EGU General Assembly 2022
© Author(s) 2022. This work is distributed under
the Creative Commons Attribution 4.0 License.

Cutting peatland CO2 emissions with rewetting measures

Jim Boonman1, Mariet Hefting2, Corine van Huissteden1, Merit van den Berg1, Jakobus van Huissteden1, Gilles Erkens3,4, Roel Melman4, and Ype van der Velde1
Jim Boonman et al.
  • 1Vrije Universiteit Amsterdam, Faculty of Science, Earth and Climate, Amstelveen, Netherlands (
  • 2Institute of Environmental Biology, Utrecht University, Utrecht, 3508 TB, The Netherlands
  • 3Department of Physical Geography, Utrecht University, Utrecht, 3508 TC, The Netherlands
  • 4Deltares Research Institute, Utrecht, 3584 BK, the Netherlands

Peat decomposition in managed peatlands is responsible for a decrease of 0.52 GtC yr-1 in global carbon stock and is strongly linked to drainage, which increases the oxygen availability in the soil. Microbial aerobic decomposition is responsible for the bulk of the net CO2 emission from the soil. This decomposition could be reduced by rewetting efforts or minimizing drainage, but the effects of rewetting on microbial respiration rate are largely unknown. Our research aims to assess the effects of rewetting measures on soil wetness, soil temperatures and CO2 emissions by field data collection and simulations of peatland parcels under dairy farming. Here we present the results for two dairy farming peatlands where subsoil irrigation and drainage (SSI), which aims to increase summer groundwater tables. At both dairy farms parcels with rewetting measures were tested against a control situation for the year 2020. Furthermore, we introduce a process-based methodology to estimate potential aerobic microbial respiration rate as measure for peat decomposition in managed peatlands, based on potential respiration rate curves for soil temperature and water filled pore space (WFPS). This methodology enables us to quantify effects of rewetting under different weather conditions, water management strategies (raising ditch water levels and SSI) and hydrological settings (i.e. seepage). We present the effects of the water management strategies on CO2 emissions, groundwater table height and soil moisture and discuss to what extent we can rely on commonly used groundwater table-based proxies to estimate peat decomposition. Towards improved understanding of biophysical soil processes and peatland management!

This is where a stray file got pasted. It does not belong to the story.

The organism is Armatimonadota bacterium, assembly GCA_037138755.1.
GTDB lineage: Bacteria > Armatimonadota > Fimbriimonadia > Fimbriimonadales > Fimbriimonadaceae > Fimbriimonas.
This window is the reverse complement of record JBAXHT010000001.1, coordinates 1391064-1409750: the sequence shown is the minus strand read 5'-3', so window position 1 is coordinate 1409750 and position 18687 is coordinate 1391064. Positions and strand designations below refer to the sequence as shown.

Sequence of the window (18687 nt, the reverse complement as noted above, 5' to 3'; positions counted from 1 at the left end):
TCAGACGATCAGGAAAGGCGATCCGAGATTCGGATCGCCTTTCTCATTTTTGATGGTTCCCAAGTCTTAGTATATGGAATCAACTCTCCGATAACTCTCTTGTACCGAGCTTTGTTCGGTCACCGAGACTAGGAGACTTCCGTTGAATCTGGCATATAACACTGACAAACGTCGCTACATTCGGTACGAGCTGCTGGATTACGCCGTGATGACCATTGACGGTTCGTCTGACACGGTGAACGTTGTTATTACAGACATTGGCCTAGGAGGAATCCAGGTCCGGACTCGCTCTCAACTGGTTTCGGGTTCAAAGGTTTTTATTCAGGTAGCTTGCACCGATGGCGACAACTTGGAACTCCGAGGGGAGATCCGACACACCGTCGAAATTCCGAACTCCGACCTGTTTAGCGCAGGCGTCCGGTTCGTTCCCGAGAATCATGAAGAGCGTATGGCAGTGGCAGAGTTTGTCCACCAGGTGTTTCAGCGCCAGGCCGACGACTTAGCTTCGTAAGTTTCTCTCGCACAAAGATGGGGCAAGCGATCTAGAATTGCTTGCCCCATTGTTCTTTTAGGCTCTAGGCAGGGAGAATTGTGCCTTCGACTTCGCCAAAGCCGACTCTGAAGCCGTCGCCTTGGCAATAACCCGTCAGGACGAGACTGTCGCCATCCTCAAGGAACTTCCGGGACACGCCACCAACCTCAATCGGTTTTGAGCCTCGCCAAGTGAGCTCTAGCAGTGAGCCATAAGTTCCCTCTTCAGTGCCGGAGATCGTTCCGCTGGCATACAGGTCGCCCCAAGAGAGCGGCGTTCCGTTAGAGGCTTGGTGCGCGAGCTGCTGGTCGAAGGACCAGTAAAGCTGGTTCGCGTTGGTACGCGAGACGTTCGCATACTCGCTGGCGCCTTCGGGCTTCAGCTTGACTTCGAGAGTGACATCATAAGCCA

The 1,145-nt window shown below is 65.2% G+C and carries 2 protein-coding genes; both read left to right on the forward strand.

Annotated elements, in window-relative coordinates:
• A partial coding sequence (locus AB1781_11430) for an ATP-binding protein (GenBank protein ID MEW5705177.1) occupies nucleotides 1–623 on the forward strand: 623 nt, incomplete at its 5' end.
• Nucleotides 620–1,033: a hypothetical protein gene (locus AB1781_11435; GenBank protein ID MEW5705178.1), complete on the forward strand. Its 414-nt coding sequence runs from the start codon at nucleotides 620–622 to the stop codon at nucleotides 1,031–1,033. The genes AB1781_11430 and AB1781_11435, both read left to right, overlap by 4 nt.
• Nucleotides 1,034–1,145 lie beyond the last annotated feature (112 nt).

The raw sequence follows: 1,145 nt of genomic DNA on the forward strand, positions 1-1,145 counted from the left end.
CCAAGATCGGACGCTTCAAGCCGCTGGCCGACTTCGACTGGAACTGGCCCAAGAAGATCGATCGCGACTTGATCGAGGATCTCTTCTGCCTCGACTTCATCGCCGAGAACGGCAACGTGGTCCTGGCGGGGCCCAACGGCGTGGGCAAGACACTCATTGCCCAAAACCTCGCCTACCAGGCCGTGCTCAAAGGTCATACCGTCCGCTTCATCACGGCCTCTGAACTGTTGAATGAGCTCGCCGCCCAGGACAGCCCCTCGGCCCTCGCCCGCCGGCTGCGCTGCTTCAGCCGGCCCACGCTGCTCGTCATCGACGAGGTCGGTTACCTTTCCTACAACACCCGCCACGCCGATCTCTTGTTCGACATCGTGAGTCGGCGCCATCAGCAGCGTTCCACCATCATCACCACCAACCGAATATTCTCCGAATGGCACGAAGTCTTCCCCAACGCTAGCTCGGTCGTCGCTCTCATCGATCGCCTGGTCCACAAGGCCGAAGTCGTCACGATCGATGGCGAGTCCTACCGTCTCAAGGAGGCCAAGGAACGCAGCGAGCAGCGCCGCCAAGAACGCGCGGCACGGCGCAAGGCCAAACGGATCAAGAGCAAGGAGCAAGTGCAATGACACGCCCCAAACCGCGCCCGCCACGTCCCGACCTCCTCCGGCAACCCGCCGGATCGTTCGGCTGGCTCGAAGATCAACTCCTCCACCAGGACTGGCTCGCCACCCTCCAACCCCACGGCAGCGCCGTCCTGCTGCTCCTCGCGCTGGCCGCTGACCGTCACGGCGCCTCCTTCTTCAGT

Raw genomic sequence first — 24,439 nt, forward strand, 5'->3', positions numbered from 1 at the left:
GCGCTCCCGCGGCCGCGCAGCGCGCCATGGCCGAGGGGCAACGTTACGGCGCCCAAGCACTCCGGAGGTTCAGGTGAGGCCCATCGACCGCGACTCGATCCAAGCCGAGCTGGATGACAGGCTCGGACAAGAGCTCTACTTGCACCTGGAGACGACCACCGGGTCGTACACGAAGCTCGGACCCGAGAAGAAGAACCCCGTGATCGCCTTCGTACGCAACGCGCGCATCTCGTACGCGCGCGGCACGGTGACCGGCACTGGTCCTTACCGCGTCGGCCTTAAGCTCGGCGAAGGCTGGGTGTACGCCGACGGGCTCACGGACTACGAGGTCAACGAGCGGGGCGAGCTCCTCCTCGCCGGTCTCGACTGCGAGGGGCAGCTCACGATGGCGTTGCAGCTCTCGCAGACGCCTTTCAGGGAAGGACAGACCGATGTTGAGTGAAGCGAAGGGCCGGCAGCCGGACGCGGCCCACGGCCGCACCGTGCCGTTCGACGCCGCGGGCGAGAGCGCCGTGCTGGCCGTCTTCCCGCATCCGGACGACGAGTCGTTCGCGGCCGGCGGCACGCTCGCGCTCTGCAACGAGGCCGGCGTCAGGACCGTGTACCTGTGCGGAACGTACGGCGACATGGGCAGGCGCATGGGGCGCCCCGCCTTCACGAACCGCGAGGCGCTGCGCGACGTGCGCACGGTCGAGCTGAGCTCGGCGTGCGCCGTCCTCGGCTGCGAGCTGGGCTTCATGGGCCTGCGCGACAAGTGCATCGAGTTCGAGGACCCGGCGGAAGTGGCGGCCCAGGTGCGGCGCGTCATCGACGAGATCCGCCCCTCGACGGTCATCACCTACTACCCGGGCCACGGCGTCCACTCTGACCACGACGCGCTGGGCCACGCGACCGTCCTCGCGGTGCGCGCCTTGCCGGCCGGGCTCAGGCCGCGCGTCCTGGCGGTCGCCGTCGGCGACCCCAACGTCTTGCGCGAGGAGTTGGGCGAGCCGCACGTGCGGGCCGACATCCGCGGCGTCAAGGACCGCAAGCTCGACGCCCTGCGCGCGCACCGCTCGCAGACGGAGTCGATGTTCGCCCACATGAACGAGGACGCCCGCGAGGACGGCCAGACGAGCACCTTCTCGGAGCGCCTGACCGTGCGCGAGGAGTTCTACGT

How to cite: Boonman, J., Hefting, M., van Huissteden, C., van den Berg, M., van Huissteden, J., Erkens, G., Melman, R., and van der Velde, Y.: Cutting peatland CO2 emissions with rewetting measures, EGU General Assembly 2022, Vienna, Austria, 23–27 May 2022, EGU22-9867,, 2022.